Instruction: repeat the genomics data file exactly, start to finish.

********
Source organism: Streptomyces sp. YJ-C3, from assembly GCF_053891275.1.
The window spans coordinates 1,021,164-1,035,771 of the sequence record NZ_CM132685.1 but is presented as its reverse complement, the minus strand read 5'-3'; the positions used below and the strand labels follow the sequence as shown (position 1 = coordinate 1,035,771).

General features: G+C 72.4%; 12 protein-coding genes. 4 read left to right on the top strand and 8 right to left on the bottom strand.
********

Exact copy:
Source organism: Streptomyces sp. YJ-C3, from assembly GCF_053891275.1.
The window spans coordinates 1,021,164-1,035,771 of the sequence record NZ_CM132685.1 but is presented as its reverse complement, the minus strand read 5'-3'; the positions used below and the strand labels follow the sequence as shown (position 1 = coordinate 1,035,771).

General features: G+C 72.4%; 12 protein-coding genes. 4 read left to right on the top strand and 8 right to left on the bottom strand.